MARTINEZ -- Public defense attorneys are now staffing felony arraignment courtrooms in Contra Costa County, where the prior absence of such attorneys spurred a federal class action lawsuit.
Contra Costa County's former practice -- not uncommon in cash-strapped and rural counties in the nation -- was to assign defense attorneys to indigent criminal defendants after their initial court appearance. That meant that people who couldn't afford bail would sit in jail for up to two weeks before a public attorney would appear at their side in court. Public Defender Robin Lipetzky said that the office had been fighting for money to have deputy public defenders appear at arraignments long before a local attorney in December filed suit in U.S. District Court in Oakland to force the issue. The lawsuit seeks damages for allegedly violating defendants' Sixth Amendment right to counsel.
The funding came through last month when the board of supervisors approved a spending plan for $20.7 million in state prison realignment money the county received to incarcerate and supervise low-level felons who before the passage of Assembly Bill 109 would likely have ended up in state prison.
The state prison realignment bill authorized the placement of low-level, nonviolent offenders in county jails or other programs to reduce prison overcrowding and curb recidivism. The law took effect October 2011.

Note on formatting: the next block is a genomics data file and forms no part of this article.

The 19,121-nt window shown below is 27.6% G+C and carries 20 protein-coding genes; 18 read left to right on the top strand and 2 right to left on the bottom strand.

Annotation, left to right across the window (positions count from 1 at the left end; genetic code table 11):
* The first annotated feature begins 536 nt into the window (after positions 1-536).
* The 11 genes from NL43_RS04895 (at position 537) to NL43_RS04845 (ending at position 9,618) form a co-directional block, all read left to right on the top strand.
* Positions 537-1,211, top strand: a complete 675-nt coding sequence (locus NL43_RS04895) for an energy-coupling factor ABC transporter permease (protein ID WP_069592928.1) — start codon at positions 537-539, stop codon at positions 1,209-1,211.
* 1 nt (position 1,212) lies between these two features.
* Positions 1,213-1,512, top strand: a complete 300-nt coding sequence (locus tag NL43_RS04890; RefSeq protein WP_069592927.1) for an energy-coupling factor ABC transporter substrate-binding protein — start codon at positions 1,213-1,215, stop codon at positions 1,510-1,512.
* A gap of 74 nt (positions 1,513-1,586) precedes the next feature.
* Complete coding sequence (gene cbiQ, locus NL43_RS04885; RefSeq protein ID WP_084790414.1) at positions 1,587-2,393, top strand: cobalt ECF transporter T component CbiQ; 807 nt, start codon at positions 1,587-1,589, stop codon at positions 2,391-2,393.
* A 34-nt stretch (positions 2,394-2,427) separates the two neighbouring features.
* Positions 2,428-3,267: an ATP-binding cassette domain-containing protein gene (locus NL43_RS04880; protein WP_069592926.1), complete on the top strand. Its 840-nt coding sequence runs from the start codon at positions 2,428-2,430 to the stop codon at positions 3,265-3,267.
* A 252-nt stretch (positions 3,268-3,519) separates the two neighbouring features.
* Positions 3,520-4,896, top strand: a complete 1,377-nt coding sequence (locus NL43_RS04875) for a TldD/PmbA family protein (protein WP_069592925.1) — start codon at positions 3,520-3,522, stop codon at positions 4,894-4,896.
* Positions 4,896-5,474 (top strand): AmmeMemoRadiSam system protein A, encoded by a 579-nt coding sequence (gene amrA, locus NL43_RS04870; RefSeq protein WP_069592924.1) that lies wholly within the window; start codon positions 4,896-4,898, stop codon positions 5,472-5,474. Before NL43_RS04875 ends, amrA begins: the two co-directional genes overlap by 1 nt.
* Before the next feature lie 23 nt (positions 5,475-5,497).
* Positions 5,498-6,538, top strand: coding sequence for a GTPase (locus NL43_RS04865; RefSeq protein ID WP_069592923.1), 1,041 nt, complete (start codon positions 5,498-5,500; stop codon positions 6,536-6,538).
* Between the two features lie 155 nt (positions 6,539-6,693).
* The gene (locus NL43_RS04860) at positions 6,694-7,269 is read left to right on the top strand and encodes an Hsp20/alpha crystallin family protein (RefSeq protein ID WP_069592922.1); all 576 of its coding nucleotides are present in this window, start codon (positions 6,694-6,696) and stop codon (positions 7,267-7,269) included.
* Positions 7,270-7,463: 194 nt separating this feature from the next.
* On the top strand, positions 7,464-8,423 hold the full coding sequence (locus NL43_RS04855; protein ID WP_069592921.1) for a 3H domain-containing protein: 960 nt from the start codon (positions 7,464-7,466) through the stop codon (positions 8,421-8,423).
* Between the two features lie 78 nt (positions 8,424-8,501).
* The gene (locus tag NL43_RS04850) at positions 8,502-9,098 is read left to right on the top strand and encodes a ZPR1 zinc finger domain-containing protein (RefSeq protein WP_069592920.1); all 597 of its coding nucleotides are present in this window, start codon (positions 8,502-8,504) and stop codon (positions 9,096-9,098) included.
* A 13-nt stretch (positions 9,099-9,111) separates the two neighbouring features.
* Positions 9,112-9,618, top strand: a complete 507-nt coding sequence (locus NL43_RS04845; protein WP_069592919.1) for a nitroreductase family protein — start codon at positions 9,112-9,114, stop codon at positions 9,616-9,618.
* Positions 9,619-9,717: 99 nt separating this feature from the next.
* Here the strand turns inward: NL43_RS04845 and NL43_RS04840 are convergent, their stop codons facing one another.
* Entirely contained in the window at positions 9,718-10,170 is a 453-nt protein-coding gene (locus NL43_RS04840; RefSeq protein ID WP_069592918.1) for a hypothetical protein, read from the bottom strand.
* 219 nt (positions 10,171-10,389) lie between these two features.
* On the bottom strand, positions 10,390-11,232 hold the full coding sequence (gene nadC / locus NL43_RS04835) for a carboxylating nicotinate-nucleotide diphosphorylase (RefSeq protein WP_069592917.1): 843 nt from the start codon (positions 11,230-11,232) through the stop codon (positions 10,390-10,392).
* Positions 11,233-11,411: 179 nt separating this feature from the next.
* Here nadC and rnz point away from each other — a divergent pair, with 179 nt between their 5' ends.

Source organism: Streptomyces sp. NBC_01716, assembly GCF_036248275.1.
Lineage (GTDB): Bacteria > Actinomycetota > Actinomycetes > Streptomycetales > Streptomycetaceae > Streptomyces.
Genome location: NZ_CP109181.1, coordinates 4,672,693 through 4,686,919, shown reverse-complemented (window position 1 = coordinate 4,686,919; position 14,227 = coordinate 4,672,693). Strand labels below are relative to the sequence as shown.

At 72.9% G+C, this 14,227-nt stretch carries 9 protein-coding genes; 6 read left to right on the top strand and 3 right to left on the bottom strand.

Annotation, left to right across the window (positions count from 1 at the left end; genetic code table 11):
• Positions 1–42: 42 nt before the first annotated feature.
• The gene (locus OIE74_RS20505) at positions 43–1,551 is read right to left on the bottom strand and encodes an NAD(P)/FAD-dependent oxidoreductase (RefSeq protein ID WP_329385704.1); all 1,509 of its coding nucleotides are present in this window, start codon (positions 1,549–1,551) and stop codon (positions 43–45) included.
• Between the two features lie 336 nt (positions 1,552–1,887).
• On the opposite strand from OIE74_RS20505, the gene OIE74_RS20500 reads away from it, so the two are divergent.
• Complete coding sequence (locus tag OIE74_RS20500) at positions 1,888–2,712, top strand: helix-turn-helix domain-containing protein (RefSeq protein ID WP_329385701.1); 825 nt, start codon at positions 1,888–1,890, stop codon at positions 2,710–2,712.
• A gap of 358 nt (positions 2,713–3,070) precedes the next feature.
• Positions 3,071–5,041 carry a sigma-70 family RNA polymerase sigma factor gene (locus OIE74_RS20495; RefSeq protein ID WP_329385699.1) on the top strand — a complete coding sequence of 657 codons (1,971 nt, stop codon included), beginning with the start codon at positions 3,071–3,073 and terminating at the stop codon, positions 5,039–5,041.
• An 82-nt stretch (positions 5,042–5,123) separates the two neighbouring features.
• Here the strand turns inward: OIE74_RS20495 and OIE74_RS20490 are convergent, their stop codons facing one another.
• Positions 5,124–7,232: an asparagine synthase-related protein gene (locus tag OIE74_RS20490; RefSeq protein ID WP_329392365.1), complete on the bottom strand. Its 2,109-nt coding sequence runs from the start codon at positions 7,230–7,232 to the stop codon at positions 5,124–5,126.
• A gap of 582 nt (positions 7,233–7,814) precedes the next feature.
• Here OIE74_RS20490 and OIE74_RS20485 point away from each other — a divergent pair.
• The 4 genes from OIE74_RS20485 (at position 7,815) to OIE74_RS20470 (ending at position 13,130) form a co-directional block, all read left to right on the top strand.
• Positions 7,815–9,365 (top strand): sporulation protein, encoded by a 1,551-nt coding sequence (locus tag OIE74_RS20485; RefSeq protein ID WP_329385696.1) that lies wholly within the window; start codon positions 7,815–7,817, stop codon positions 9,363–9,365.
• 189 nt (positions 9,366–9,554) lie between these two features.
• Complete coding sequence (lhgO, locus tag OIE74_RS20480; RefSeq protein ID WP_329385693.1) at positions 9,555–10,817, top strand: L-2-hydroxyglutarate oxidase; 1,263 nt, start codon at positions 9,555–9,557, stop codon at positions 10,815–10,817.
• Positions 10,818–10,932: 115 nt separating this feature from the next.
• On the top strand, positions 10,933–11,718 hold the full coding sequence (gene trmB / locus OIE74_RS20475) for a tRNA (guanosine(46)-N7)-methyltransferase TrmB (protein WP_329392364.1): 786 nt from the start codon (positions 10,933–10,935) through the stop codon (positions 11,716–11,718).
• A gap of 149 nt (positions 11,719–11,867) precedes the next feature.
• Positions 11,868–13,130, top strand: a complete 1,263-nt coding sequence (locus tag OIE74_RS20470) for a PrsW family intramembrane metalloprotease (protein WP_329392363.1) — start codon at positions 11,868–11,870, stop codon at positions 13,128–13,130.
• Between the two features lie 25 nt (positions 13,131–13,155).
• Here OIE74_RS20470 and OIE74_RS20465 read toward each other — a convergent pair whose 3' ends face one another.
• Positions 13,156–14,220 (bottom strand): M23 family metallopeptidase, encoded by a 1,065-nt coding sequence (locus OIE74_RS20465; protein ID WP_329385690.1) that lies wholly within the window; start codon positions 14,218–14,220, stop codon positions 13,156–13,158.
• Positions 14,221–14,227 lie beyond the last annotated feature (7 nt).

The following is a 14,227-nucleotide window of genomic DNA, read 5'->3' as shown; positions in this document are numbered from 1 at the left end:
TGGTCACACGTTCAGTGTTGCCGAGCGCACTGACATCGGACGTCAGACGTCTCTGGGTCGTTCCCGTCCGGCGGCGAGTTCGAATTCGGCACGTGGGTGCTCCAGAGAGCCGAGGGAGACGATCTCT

The Public Defender's Office got $569,000 per year to staff
As part of the new "arraignment court early representation" program, deputy public defenders have been manning the arraignment courtrooms since Jan. 7.
"It's going really well," Lipetzky said. "We are getting a lot of people released on their own recognizance and saving a lot of court time and jail bed space by setting court dates more quickly."
"We've been trying to find a way to make this happen for quite a while," Lipetzky added.
Meanwhile, attorneys for Contra Costa County are trying to get the class action lawsuit dismissed.
Point Richmond attorney Christopher Martin, who filed the suit, said he's been inundated with calls and mail from current and former defendants, their families, and attorneys from across the country who he hopes will follow his lead.
"Civil rights are not dependent on whether or not the county has the money," Martin said. "If that was the case, they wouldn't have to feed inmates."
Michael Risher, an attorney with the American Civil Liberties Union of Northern California, said having public defenders at arraignments is the next best thing to having attorneys meet with newly charged defendants before they step into court. When people sit in jail without representation, they risk losing their jobs, educational opportunities and housing, he said.
"It's the responsibility of the government to provide timely representation," Risher said. "If there were substantial delays, I'm surprised that went on."
Contact Malaika Fraley at 925-234-1684. Follow her at Twitter.com/malaikafraley.